March 14, 2017
EPRI hosted the third annual Incubatenergy Network spring meeting immediately following the conclusion of the ARPA-E Innovation Summit, the premier clean energy technology showcase event supported by the U.S. Department of Energy (DOE). With keynote speakers including Professor Jeffery Sachs of Columbia University, Senator Cory Gardner of Colorado, and several others, the Summit also featured pitch presentations, discussion panels, and networking sessions, along with the technology showcase.
At the EPRI booth in the showcase, several Incubatenergy Network members joined us to display the latest details on technologies they support. One company supported by the Clean Energy Trust in Chicago, Igor, sent a demonstration of their lighting technology while several other incubators brought brochures listing details of many different portfolio companies. Visitors to the booth enjoyed discussing the technologies supported by the incubators in addition to other areas of EPRI research into the global energy system.
In his opening keynote address on clean energy innovation, Senator Gardner kept his remarks fairly light, describing how research, exploration, and curiosity are fundamental aspects of our American character. He also described several of the resources for supporting clean energy innovation in his home state of Colorado, including the National Renewable Energy Laboratory in Golden.
Professor Sachs made clear the urgency of addressing climate change, referring by name to fossil fuel companies that have attempted to create confusion over the established science of global warming. "We can just still, but barely, manage to avoid catastrophic climate change if we take immediate action to reduce global emissions," he stated, explaining that a rapid transition to an electrified global energy system supported entirely by carbon-free energy sources is essential. Energy efficiency, carbon capture, and other areas of innovation will also be critical, he added.
Along with these keynote remarks, the ARPA-E conference featured several discussions on topics such as funding models for clean energy entrepreneurs, including a panel moderated by Ben Gaddy of the Clean Energy Trust and highlighting investors like Ira Ehrenpreis of DBL Partners. Describing his firm's investment in Tesla, Ira explained how clean energy companies need to be both creative and committed not only in raising funds, but also in strategies for acquiring assets, such as how Tesla purchased an old car manufacturing facility for just pennies on the dollar.
Following the main ARPA-E event, Incubatenergy Network members met to discuss strategy for how the group will continue to be supported by EPRI going forward, beyond the three-year DOE funding period for the project. As EPRI utility members have found great value in connecting with the entrepreneurs supported by incubators in the network, the company is committed to maintaining this engagement.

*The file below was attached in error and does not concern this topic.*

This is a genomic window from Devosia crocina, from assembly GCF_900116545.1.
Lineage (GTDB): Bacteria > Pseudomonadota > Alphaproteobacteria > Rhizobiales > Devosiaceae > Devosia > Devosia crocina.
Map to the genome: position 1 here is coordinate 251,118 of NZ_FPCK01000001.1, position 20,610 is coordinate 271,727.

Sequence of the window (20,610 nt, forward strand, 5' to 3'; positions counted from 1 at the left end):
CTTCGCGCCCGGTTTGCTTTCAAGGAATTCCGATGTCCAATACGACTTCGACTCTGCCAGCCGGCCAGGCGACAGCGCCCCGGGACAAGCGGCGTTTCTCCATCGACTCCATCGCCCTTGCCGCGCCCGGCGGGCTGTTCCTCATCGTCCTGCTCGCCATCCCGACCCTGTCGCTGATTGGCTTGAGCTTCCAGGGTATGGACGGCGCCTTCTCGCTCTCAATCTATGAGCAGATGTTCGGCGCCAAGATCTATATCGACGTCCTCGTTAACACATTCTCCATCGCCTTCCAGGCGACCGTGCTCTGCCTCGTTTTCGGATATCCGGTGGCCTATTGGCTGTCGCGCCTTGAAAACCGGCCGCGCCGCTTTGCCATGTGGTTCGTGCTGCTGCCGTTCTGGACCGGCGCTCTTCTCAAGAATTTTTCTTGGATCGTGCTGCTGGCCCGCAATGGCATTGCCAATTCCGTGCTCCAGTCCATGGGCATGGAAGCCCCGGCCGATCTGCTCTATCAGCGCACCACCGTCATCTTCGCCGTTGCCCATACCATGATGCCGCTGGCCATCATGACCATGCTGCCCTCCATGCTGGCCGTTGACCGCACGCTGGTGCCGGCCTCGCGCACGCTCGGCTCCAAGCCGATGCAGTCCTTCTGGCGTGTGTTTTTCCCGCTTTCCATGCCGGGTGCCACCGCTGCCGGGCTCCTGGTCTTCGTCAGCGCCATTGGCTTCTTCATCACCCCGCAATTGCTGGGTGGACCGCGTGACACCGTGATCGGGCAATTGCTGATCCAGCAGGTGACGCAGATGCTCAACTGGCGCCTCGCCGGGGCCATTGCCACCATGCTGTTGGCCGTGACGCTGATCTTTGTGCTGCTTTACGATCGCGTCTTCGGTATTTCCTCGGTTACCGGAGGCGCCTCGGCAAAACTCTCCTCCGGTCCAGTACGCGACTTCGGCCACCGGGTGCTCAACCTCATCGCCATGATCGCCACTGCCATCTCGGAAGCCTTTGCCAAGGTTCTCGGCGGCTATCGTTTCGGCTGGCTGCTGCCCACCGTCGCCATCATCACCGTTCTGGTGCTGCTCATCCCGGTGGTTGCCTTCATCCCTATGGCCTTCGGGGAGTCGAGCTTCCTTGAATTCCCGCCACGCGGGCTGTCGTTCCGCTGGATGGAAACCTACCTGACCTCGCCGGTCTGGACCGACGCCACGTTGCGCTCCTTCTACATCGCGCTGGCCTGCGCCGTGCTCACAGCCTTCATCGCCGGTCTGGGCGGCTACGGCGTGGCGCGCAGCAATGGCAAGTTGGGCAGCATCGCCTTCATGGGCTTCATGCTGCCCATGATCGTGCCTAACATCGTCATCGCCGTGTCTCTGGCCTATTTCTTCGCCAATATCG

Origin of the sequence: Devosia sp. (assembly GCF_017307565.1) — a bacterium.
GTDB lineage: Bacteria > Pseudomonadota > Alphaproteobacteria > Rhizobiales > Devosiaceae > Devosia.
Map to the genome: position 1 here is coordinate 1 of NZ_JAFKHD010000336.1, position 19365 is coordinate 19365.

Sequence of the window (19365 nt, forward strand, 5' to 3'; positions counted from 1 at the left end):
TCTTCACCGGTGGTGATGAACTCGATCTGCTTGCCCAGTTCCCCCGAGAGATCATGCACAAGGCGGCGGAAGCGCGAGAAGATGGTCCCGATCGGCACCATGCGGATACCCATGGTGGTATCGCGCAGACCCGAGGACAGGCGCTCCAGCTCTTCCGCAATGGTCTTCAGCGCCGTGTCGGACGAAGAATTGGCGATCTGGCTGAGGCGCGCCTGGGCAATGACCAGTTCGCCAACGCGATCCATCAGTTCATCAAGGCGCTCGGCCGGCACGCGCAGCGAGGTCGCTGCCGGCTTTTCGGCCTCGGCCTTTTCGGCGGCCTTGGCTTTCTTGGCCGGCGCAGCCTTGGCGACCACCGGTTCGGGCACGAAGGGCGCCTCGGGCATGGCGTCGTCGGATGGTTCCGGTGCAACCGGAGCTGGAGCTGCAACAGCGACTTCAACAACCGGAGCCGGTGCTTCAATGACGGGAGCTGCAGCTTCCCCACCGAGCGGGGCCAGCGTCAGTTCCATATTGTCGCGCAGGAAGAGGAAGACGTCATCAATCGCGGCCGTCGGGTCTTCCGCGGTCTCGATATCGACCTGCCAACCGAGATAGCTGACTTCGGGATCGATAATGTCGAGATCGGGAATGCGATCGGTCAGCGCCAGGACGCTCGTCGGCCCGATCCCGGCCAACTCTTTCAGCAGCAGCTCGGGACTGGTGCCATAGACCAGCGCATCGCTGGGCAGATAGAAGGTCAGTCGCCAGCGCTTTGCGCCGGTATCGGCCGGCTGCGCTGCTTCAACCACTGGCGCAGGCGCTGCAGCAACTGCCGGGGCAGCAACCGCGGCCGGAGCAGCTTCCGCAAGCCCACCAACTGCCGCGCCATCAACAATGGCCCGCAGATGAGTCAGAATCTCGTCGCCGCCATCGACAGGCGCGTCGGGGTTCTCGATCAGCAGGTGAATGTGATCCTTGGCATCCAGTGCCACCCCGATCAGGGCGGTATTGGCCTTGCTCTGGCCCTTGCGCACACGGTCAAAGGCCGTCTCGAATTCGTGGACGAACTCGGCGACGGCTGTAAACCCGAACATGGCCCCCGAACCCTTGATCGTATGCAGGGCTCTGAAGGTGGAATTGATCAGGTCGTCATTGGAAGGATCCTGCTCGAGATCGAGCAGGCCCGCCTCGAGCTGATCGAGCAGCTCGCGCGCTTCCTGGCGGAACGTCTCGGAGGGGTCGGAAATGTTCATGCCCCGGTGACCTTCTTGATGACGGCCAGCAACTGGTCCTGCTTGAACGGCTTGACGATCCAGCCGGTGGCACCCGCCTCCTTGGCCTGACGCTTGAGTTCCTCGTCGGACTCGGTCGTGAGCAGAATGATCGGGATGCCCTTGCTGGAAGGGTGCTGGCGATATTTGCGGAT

The meeting also included a review of significant accomplishments from members of the network over the past year as well presentations from incubators such as 1776 in D.C. and Chain Reaction Innovations from Argonne National Laboratory. Members of the network mentioned several companies that have had success in fundraising, partnerships, and other achievements over the past year. For example, Atom Power raised money from Siemens, Go Electric has worked with several incubators in the network, and SPLT has won several pitch competitions, most recently taking the win as top transportation startup at the SXSW accelerator pitch event this month.
The group then heard a high-level overview from the DOE about a peer review meeting that occurred late last year. This meeting was part of evaluation efforts for projects like the Incubatenergy Network funded by the National Incubator Initiative for Clean Energy. The peer review report is expected to be finalized this summer with feedback useful to the Network.
Finally, the day wrapped with a reverse pitch panel event from utilities including ConEd, Entergy, NYPA, SRP, Southern Company, and SCE about technology innovation challenge needs ranging from drones to electric vehicle charging solutions. Other solutions desired included solar farm lawn maintenance, additive manufacturing and 3D printing, and virtual reality assisted training. This kind of engagement is a prime example of how the Incubatenergy Network project has added significant value to the clean energy innovation ecosystem in the United States overall by building stronger connections between incubators as well as helping support engagement between entrepreneurs and utilities.
Learn more about how the Incubatenergy Network provides resources to support entrepreneurs in this short video created by the DOE.